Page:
Another growing concern is the link that is emerging between fluoride toxicity and exploding rates of ADHD. “Research undertaken in Sweden found that kids that had ADHD problems had dramatically reduced levels of acetylcholinesterase, which was leading to problems with concentration in learning,” Waugh explains. “Scientific studies have found that silico-fluorides reduce acetylcholinesterase in the body. Yet what I’ve raised in my report – the possibility that silico-fluoride compounds from water fluoridation may act to increase the risk of children developing ADHD – has been completely overlooked. At the same time the prevalence of that disability in children has skyrocketed, especially in the US and Ireland. There are now in the region of 120,000 adults in Ireland who are living with that disability, who grew up in the period when fluoridation commenced.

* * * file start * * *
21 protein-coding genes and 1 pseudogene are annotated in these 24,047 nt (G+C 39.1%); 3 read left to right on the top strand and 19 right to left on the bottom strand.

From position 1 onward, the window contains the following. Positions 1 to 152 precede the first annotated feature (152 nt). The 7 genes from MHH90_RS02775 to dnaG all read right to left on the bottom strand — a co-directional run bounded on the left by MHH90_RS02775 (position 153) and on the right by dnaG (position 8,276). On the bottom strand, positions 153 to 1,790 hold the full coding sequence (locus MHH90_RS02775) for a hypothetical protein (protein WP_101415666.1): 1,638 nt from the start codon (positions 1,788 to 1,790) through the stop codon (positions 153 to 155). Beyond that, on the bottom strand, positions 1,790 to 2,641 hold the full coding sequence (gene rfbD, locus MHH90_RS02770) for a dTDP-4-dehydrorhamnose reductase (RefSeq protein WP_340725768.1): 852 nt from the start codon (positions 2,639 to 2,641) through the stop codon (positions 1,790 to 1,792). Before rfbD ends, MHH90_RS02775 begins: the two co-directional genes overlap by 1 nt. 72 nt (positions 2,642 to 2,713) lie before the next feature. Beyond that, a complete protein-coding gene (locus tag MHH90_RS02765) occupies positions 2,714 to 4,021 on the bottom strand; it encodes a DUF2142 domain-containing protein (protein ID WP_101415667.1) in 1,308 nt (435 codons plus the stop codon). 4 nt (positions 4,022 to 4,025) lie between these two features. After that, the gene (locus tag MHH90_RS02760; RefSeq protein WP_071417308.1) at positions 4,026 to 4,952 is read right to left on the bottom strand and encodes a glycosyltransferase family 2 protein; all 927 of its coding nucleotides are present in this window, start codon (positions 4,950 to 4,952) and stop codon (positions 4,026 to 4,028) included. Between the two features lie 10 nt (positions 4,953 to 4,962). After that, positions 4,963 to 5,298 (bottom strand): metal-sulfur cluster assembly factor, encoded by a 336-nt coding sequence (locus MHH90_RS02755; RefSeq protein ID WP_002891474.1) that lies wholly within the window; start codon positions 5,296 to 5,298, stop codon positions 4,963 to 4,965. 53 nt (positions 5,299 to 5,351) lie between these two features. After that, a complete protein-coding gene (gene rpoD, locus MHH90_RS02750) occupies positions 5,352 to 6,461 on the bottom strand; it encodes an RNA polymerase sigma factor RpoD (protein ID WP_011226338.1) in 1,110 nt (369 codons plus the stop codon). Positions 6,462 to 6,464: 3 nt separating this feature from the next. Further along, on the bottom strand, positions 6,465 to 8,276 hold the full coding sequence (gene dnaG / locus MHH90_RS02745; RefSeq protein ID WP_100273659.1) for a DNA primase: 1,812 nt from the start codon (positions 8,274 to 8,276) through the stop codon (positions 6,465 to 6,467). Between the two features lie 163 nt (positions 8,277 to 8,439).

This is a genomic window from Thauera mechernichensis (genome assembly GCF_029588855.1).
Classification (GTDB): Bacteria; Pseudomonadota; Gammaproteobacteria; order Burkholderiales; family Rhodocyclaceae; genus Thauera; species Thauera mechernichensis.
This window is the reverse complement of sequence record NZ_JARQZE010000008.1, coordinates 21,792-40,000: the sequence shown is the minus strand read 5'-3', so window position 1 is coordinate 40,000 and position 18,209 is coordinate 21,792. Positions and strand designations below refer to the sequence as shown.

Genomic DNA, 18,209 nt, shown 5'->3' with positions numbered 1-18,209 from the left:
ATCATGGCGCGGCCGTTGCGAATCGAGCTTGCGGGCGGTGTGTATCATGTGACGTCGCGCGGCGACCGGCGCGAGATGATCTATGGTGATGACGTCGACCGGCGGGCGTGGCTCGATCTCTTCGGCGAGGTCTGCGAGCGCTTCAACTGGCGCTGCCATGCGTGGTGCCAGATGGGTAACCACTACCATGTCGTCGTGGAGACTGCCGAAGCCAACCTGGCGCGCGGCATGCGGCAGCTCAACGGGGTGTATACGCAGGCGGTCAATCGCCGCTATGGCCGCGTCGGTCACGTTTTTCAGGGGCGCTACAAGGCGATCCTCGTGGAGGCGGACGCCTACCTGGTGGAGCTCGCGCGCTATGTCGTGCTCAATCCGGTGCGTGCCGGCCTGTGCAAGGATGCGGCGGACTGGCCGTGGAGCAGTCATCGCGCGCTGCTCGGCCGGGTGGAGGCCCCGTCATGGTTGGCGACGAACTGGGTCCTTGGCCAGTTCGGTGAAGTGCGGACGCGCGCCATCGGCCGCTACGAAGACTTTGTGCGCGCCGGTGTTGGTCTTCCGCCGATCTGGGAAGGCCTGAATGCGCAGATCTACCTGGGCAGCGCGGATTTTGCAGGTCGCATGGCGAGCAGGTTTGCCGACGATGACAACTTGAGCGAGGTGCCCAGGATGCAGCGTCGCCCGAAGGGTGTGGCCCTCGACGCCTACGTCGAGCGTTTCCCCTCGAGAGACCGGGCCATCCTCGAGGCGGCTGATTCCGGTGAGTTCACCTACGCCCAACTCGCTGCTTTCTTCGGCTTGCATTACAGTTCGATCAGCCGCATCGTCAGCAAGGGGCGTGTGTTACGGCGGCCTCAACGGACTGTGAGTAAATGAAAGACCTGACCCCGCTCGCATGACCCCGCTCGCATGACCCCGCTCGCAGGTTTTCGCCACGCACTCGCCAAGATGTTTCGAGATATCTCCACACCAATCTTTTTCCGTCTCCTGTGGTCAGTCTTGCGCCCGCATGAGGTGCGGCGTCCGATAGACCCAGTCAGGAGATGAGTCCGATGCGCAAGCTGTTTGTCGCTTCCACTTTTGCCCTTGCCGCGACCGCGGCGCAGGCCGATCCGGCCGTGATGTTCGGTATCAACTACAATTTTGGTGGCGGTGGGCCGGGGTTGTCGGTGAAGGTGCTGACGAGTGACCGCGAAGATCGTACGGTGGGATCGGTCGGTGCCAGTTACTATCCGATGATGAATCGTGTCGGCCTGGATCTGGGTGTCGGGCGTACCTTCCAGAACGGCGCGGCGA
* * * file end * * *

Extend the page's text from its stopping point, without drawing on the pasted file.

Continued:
“We have a rising tide of ADHD problems in the community, and there is a scientifically-proven risk that silico-fluorides may be contributing to it. The perception of risk is what the precautionary principle is all about. In the case of ADHD, there is not just the perception of a risk, but an actual risk. So why are we continuing with water fluoridation?
“We need a fully independent review of the fluoridation policy,” Waugh continues. “Are the health authorities who’ve been promoting fluoridation for years going to pay for studies that show an association between their policy and problems like SIDS? Hardly. Where is the independence and transparency? Certainly not in the government’s ‘expert group’ on fluoride, who are ignoring or dismissing the scientific findings presented in my reports. Who is policing the health authorities? Nobody is.”
The Irish are the biggest consumers of tea in the world (25% higher than the UK, who are number two). Black and green teas alike contain large amounts of fluoride. Add lashings of fluoridated water (the boiling of which increases fluoride concentration), and you have quite a chemical concoction in your cuppa. Not only that: fluoride binds to aluminium, arsenic, nickel, lead, copper and chromium – all contaminants found in tea – and increases the absorption of these toxins into the body and the brain.